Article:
Jeans and more, fairly produced in Europe instead of under questionable working conditions in the Far East: Moving production closer to the sales markets is the trend. This saves time and money and is good for the environment. In its "Factory for Innovation in Textiles," or FIT for short, the fashion company C&A, for example, produces particularly sustainable fashion with the help of state-of-the-art technologies. Initially, around 400,000 jeans per year are to be produced in Mönchengladbach in North Rhine-Westphalia, later this figure will rise to 800,000.
For the implementation, C&A is working together with, among others, the Niederrhein University of Applied Sciences, the Textile Academy NRW, RWTH Aachen University and start-up companies such as robotextile. After all, such production would not be possible without modern technologies such as digitalization and automation. We spoke with Michael Fraede and Michael Müller, the founders of robotextile, about the use of robotics in the textile industry:
When it comes to automation, the apparel and textile industry lags well behind other industries. Where does this reluctance come from?
Fraede: "That's true, automation has hardly found its way into textile manufacturing so far. Many companies shy away from automation and the associated presumably expensive and complex programming and installations. But this attitude is changing, including with more flexible robots. Automation is a crucial prerequisite for textile production to move closer to sales markets again and thus become more efficient and, above all, more sustainable."
What technical challenges do you face when you want to automate the production of garments?
Müller: "Textiles are extremely challenging materials. They are soft and flexible and can therefore change shape during processing. Machines must therefore constantly adapt to the changing fabric during production - a technological challenge. We have succeeded in using agile and flexible KUKA small robots and specially designed grippers to automatically remove layers of fabric from the cut-to-size stack and feed them individually to the next production step, without picking up the bottom layer of fabric in the process. A simple task for humans, but a difficult and decisive step in the automation of textile production. This has not been seen on the market before."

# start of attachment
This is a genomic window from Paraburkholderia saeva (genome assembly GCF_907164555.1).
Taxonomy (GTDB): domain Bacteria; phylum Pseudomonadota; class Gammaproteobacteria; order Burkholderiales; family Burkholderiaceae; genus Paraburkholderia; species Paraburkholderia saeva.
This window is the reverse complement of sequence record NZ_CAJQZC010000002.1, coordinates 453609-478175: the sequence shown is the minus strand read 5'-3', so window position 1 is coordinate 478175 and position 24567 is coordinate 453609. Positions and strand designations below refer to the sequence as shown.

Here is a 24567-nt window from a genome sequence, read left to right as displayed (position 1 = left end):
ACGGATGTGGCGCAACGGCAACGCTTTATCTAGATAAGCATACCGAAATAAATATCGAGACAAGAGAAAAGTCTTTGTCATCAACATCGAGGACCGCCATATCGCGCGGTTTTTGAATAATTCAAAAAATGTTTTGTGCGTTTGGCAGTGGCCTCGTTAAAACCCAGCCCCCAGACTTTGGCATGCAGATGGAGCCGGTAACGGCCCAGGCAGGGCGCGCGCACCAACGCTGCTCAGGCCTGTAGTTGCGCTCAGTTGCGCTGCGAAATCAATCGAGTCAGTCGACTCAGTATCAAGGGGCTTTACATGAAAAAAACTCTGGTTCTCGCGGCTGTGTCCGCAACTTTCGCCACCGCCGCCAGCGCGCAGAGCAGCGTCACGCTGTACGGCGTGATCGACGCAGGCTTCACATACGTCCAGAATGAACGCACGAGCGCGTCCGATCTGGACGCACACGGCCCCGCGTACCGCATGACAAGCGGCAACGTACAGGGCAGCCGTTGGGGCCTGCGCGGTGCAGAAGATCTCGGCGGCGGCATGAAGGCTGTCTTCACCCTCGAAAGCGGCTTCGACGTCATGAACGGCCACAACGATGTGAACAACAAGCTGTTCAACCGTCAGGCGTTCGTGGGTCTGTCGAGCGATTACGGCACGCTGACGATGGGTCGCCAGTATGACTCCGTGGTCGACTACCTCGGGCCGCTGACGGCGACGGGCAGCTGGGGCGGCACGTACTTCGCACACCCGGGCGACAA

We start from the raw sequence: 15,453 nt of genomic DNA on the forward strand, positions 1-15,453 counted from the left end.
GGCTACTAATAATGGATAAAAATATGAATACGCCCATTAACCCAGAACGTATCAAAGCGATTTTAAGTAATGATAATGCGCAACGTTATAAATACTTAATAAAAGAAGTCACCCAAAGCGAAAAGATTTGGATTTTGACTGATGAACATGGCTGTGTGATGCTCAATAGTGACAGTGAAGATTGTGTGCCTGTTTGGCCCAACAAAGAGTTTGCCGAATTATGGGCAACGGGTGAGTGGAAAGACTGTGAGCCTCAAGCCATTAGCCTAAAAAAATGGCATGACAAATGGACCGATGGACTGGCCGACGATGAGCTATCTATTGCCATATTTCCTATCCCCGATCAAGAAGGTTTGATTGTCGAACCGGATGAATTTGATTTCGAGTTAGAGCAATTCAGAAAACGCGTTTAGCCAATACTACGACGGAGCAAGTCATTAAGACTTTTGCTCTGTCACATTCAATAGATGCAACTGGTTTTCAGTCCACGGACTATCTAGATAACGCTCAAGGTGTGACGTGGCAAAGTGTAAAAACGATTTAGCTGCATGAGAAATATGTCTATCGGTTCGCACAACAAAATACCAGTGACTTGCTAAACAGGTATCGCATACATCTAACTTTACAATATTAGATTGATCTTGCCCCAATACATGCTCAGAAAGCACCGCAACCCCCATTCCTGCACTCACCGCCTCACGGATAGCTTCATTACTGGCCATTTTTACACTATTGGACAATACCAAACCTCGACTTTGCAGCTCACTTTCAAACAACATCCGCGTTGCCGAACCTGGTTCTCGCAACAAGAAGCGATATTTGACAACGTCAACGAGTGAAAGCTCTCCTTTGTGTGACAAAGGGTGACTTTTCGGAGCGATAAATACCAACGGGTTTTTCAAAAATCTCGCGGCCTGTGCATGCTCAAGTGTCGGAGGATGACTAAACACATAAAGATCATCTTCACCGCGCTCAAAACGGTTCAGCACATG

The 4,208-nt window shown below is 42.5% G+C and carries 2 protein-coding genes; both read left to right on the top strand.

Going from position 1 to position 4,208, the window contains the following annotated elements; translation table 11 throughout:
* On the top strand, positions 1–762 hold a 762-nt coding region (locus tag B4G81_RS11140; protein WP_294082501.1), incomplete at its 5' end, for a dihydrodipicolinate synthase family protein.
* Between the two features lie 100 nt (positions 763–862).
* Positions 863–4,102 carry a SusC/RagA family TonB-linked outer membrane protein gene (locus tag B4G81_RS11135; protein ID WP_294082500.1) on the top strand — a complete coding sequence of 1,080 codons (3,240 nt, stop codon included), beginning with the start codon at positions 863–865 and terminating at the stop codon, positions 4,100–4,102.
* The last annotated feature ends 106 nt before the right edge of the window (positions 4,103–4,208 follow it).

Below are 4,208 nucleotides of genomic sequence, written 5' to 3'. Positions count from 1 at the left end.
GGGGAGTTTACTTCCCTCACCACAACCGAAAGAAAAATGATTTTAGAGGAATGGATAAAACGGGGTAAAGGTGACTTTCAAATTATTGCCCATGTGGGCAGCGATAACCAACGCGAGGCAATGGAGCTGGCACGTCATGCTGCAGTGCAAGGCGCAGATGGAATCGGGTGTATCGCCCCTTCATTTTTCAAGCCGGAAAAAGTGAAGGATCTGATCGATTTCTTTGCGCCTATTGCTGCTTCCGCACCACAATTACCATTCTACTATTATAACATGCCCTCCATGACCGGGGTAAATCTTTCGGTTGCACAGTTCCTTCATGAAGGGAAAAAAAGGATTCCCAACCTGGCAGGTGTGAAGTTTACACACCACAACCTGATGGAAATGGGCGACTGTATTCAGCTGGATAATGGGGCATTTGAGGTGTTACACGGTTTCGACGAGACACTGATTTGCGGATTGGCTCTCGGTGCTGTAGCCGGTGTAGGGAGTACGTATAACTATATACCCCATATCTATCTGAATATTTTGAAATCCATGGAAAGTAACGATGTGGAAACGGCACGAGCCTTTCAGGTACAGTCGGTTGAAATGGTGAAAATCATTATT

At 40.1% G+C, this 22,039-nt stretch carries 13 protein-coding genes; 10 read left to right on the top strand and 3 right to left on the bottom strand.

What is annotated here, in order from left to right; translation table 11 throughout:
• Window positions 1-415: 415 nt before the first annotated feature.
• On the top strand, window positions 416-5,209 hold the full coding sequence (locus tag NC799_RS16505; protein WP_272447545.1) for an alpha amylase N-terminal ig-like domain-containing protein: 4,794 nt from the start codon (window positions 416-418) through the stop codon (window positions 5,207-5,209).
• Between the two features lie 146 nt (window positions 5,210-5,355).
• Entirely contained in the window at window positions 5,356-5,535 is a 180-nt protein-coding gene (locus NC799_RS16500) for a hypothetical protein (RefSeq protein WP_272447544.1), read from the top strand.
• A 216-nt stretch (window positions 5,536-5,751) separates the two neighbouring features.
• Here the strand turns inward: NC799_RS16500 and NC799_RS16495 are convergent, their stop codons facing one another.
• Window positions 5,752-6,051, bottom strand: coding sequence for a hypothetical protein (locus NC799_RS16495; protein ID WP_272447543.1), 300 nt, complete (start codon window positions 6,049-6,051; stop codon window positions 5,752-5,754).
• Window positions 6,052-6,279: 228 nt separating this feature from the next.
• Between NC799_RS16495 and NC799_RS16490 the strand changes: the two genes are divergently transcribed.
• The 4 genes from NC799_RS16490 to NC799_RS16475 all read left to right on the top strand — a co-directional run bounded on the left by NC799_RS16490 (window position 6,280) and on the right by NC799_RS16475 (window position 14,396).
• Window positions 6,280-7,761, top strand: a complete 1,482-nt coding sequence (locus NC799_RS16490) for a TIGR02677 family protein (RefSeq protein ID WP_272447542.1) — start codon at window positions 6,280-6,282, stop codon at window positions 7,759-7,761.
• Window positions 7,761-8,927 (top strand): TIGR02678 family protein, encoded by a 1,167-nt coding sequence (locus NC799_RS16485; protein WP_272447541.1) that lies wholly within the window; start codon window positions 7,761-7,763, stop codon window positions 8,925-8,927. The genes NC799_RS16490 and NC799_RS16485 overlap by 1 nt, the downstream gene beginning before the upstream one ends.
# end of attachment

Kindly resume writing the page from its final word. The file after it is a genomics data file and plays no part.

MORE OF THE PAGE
For laymen, at first glance, this is just one production step of many. Why is the automation of such activities so important for the reshoring of textile production?
Fraede: "In the usual production of clothing, about 40 percent of labor costs are incurred in precisely such simple handling operations as putting on trouser pockets or collars before sewing. This manual labor is monotonous for human employees and not economical for companies, especially in high-wage countries in Europe. If you want to bring textile production back to Europe and produce sustainably and competitively, automation opens up new perspectives. Intelligently used robotics enables reliable, consistent quality at manageable running costs here - and that's a real opportunity for the sustainable production of clothing."